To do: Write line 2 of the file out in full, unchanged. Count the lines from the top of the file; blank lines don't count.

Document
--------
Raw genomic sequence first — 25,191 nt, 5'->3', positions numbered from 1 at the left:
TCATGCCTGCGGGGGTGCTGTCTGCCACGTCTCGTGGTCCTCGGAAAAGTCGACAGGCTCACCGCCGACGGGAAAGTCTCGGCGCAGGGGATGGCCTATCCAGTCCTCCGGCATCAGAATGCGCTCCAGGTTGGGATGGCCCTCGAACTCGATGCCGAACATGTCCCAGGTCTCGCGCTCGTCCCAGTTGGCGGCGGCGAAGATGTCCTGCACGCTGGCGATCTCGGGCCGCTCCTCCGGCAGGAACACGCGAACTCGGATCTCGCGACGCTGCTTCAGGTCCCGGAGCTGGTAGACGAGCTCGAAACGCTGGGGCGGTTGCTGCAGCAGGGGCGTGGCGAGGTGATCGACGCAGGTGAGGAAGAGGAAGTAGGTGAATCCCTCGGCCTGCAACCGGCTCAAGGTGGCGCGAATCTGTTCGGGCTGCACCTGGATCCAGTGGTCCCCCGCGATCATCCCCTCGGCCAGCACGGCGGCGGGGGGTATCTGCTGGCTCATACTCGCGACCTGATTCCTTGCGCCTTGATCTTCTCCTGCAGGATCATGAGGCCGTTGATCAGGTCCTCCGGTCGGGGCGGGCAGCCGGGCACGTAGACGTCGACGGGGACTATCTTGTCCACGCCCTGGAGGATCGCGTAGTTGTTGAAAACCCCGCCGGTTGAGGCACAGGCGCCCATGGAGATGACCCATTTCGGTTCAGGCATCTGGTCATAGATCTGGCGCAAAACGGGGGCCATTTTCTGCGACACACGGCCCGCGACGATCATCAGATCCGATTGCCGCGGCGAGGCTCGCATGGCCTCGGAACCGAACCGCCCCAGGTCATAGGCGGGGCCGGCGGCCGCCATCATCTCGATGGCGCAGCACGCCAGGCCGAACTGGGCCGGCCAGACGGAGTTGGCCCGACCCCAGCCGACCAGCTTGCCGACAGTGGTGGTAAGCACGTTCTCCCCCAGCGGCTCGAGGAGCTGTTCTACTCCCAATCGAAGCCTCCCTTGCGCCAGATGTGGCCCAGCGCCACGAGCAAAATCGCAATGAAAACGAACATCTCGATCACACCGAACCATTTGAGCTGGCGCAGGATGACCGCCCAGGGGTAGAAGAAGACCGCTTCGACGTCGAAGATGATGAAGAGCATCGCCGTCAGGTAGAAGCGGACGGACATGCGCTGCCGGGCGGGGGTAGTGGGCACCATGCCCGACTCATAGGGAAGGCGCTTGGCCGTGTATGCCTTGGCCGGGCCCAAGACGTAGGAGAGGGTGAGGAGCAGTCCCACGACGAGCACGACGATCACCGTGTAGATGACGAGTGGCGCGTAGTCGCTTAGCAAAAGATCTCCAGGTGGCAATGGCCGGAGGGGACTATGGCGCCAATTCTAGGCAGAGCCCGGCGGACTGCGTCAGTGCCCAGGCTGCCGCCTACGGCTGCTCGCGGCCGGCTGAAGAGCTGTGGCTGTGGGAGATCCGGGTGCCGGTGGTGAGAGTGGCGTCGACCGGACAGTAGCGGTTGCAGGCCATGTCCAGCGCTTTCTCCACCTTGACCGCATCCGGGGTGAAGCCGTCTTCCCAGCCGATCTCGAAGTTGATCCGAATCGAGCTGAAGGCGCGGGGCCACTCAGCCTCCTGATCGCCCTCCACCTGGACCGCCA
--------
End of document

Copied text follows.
TCATGCCTGCGGGGGTGCTGTCTGCCACGTCTCGTGGTCCTCGGAAAAGTCGACAGGCTCACCGCCGACGGGAAAGTCTCGGCGCAGGGGATGGCCTATCCAGTCCTCCGGCATCAGAATGCGCTCCAGGTTGGGATGGCCCTCGAACTCGATGCCGAACATGTCCCAGGTCTCGCGCTCGTCCCAGTTGGCGGCGGCGAAGATGTCCTGCACGCTGGCGATCTCGGGCCGCTCCTCCGGCAGGAACACGCGAACTCGGATCTCGCGACGCTGCTTCAGGTCCCGGAGCTGGTAGACGAGCTCGAAACGCTGGGGCGGTTGCTGCAGCAGGGGCGTGGCGAGGTGATCGACGCAGGTGAGGAAGAGGAAGTAGGTGAATCCCTCGGCCTGCAACCGGCTCAAGGTGGCGCGAATCTGTTCGGGCTGCACCTGGATCCAGTGGTCCCCCGCGATCATCCCCTCGGCCAGCACGGCGGCGGGGGGTATCTGCTGGCTCATACTCGCGACCTGATTCCTTGCGCCTTGATCTTCTCCTGCAGGATCATGAGGCCGTTGATCAGGTCCTCCGGTCGGGGCGGGCAGCCGGGCACGTAGACGTCGACGGGGACTATCTTGTCCACGCCCTGGAGGATCGCGTAGTTGTTGAAAACCCCGCCGGTTGAGGCACAGGCGCCCATGGAGATGACCCATTTCGGTTCAGGCATCTGGTCATAGATCTGGCGCAAAACGGGGGCCATTTTCTGCGACACACGGCCCGCGACGATCATCAGATCCGATTGCCGCGGCGAGGCTCGCATGGCCTCGGAACCGAACCGCCCCAGGTCATAGGCGGGGCCGGCGGCCGCCATCATCTCGATGGCGCAGCACGCCAGGCCGAACTGGGCCGGCCAGACGGAGTTGGCCCGACCCCAGCCGACCAGCTTGCCGACAGTGGTGGTAAGCACGTTCTCCCCCAGCGGCTCGAGGAGCTGTTCTACTCCCAATCGAAGCCTCCCTTGCGCCAGATGTGGCCCAGCGCCACGAGCAAAATCGCAATGAAAACGAACATCTCGATCACACCGAACCATTTGAGCTGGCGCAGGATGACCGCCCAGGGGTAGAAGAAGACCGCTTCGACGTCGAAGATGATGAAGAGCATCGCCGTCAGGTAGAAGCGGACGGACATGCGCTGCCGGGCGGGGGTAGTGGGCACCATGCCCGACTCATAGGGAAGGCGCTTGGCCGTGTATGCCTTGGCCGGGCCCAAGACGTAGGAGAGGGTGAGGAGCAGTCCCACGACGAGCACGACGATCACCGTGTAGATGACGAGTGGCGCGTAGTCGCTTAGCAAAAGATCTCCAGGTGGCAATGGCCGGAGGGGACTATGGCGCCAATTCTAGGCAGAGCCCGGCGGACTGCGTCAGTGCCCAGGCTGCCGCCTACGGCTGCTCGCGGCCGGCTGAAGAGCTGTGGCTGTGGGAGATCCGGGTGCCGGTGGTGAGAGTGGCGTCGACCGGACAGTAGCGGTTGCAGGCCATGTCCAGCGCTTTCTCCACCTTGACCGCATCCGGGGTGAAGCCGTCTTCCCAGCCGATCTCGAAGTTGATCCGAATCGAGCTGAAGGCGCGGGGCCACTCAGCCTCCTGATCGCCCTCCACCTGGACCGCCA